Saturday, November 12, 2011

Fall, Interrupted

In October, we like to look out at the hills and watch the color coming on.

This year was no different, at least at first.

A fox sat peaceably in the meadow.

Deer grazed in the grass.

A woodpecker tested out a bluebird box.

The evening sky glowed with color.

And then . . .

The lights went out and on and out and on again.  We heard a transformer blow; the lights went out for good.  The house stopped humming and went still.

Twenty-one inches of snow, they said.  

It took almost a week, but the lights came on again.  The refrigerator found its hum.  The snow melted; the air turned warm.

We looked up and learned the vocabulary of broken limbs.  Those high-up limbs that dangle down?  They’re hangers, or, depending on their placement, widow-makers, too.

The dogwood lost a limb or two, but made it through.

Fall, interrupted, has resumed.

Postscript:  For more on that refrigerator, click here.

Listening List

For a Spotify Listening List, click on Fall, Interrupted.

The Gathering Storm
John Coolidge Adams, Harmonium-Wild Nights

Jefferson Friedman, String Quartet No. 3 (Excerpt), played by the Chiara String Quartet
Fall, Interrupted
Shara Worden, Be Brave, featuring yMusic

Annie Clark (St.Vincent), Proven Badlands, played by yMusic
The Refrigerator Finds Its Hum
Judd Greenstein, Sing Along, played by NOW Ensemble
Dylan Mattingly, Six Night Sunrise (Music of Barges and Metallic Stars)
David Moore, And Then It Rained, played by Contemporaneous
Gregory Spears, Buttonwood (excerpt), played by the JACK Quartet


David said...

Yes - I was looking to your photography to catch the clash of seasons, and of course you've obliged. The top pic is better than the ones I've seen on the news for autumn colour v snow.

Beautiful. I envy your coign of vantage, but I don't envy all the trouble you've been through with the power outages. Guess you just had to be resourceful.

Jane and Lance Hattatt said...

Hello Susan:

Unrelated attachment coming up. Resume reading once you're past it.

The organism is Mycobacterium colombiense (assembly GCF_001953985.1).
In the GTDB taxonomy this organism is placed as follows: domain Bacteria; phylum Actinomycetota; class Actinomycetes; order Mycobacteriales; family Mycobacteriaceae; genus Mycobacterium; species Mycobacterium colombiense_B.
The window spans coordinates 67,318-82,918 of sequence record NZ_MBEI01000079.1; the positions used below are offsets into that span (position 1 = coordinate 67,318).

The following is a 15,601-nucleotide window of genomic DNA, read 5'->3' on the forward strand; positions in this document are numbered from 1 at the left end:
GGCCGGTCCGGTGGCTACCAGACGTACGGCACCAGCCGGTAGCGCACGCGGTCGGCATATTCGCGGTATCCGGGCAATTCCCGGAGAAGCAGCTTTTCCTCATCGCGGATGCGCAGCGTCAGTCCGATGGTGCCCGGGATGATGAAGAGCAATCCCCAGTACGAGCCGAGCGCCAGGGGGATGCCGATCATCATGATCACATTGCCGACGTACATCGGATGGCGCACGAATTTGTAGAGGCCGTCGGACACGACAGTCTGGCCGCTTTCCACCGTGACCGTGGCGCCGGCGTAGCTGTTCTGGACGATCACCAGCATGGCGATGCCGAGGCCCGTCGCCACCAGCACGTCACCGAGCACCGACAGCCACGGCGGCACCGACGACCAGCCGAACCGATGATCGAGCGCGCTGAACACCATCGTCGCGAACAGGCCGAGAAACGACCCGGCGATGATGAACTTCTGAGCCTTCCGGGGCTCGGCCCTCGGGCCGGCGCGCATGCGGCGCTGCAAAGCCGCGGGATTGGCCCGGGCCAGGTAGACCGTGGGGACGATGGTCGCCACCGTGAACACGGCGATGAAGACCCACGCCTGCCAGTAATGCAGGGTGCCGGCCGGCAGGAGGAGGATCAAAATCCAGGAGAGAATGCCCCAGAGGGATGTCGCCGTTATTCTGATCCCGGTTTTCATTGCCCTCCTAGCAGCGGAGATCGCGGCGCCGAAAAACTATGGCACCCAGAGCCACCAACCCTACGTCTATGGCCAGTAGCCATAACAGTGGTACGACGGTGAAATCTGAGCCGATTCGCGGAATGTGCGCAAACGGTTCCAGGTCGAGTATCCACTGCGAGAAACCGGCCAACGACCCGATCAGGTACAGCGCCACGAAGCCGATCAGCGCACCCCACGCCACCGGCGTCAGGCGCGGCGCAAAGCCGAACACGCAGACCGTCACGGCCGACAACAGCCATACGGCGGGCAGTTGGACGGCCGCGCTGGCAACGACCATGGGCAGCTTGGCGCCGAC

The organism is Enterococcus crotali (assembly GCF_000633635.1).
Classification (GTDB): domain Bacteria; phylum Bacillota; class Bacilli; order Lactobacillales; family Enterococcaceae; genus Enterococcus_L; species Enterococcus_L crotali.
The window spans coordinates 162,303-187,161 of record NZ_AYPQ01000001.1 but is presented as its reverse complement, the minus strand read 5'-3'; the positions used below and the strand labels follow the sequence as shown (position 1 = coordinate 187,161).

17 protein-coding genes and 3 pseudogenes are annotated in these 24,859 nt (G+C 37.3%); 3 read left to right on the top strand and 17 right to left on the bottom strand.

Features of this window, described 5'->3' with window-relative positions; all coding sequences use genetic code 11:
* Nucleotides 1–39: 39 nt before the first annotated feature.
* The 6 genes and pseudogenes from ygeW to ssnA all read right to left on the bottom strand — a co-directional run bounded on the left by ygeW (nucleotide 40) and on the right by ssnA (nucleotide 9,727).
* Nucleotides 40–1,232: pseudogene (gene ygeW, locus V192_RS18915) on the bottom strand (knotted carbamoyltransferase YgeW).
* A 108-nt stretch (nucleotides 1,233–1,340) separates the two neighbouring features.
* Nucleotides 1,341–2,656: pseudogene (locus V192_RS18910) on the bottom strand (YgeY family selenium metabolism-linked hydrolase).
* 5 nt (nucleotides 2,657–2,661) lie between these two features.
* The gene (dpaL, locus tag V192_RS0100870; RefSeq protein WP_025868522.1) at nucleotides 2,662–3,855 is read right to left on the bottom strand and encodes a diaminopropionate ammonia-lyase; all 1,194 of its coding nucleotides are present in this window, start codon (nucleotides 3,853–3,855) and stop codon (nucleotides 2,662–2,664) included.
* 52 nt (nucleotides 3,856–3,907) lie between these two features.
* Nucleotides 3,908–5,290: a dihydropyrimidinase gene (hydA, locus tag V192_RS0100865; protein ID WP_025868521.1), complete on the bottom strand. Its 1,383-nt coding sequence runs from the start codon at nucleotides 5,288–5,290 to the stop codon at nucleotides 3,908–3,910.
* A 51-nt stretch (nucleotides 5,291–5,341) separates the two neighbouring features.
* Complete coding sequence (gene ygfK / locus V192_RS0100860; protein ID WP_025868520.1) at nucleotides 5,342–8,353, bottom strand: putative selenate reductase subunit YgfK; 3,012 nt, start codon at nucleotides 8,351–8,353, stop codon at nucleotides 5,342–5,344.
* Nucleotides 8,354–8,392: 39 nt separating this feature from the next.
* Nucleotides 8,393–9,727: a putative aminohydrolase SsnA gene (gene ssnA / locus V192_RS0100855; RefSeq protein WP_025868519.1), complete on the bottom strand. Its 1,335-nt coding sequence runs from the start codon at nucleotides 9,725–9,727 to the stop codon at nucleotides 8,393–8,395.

Wonderful autumnal images and then so very unexpectedly, the cold and the snow. But, that said, you are surrounded by the most wonderful countryside to enjoy whatever the season. And such wildlife. Lovely.

The music clip we have enjoyed very much if a tiny bit on the mournful side. We are now off to a Saturday morning concert.

Hilary Melton-Butcher said...

Hi Susan .. 21 inches!! and outages - very unpleasant and unfortunate - but glad all is up and running now - nature seems to recover from earth's adrenalin rush.

Beautiful photos .. Hilary

Suze said...

'We looked up and learned the vocabulary of broken limbs.'

Speechless. Tears sprung to my eyes.

Rubye Jack said...

The Evening Sky photo looks just like it could be from the Hudson River School paintings of American landscape. Beautiful!!!

I love the changing of the seasons for the changing view points they lend us. Today, we have strong winds and a cloudy sky here, and the movement of the trees and shrubs is just so awesome.

Friko said...

I'm glad it's all over again and fall is back to normal.

Your pictures are gorgeous, I expect frost and snow have taken all that splendour away now.

I always find the freezer calamity the the hardest to bear; all that homemade food gone to waste.

Mark Kerstetter said...

Yes, I imagine you lost a refrigerator load of food; very sorry to hear about that. And


but surely all that snow killed the color. Didn't most of the leaves just fall off afterwards?

I'm listening to the John Adams now - it's great (really enjoying spotify).

Susan Scheid said...

To all: Sorry for the delay in responding to these lovely comments.

David: I love this phrase, coign of vantage. I’m thinking perhaps the next time someone comes to the house, I may have to wear a fancy neck scarf, hold an aperitif, and sweep my free arm out to display the view . . .

Jane and Lance: We are always aware how lucky we are to be in such a beautiful spot. By the way, I hope you enjoyed your concert, too.

Hilary: Well, I will tell you, in addition to the earth, it certainly gave us an adrenalin rush. And to top it off, there was a widespread power outage here (a few hours, only, thank goodness) again today. Since the last one, we’ve made a “little” home improvement, though, and I am here to say that a generator is a beautiful thing.

Suze: I am pleased you liked that phrase. I spent a good little while trying to come up with just the right thing. Seems for once I managed it!

Rubye Jack: Oh, yes, Hudson River School skies. It is absolutely true about the skies here—magical to see just what those painters painted.

Friko: Yes, losing the homemade goods is no fun at all. The mate compensated by making up a new batch of butternut squash soup. A very fine consolation!

Mark: The odd thing is the leaves lingered on a while (though they are pretty much all down now). The weight of the snow on the leaves, though, wreaked havoc in the form of broken limbs (and downed trees and shrubs) throughout the county and beyond. There is a reason, in nature, it seems, why fall comes first: to get those leaves down before winter comes.

Related Posts Plugin for WordPress, Blogger...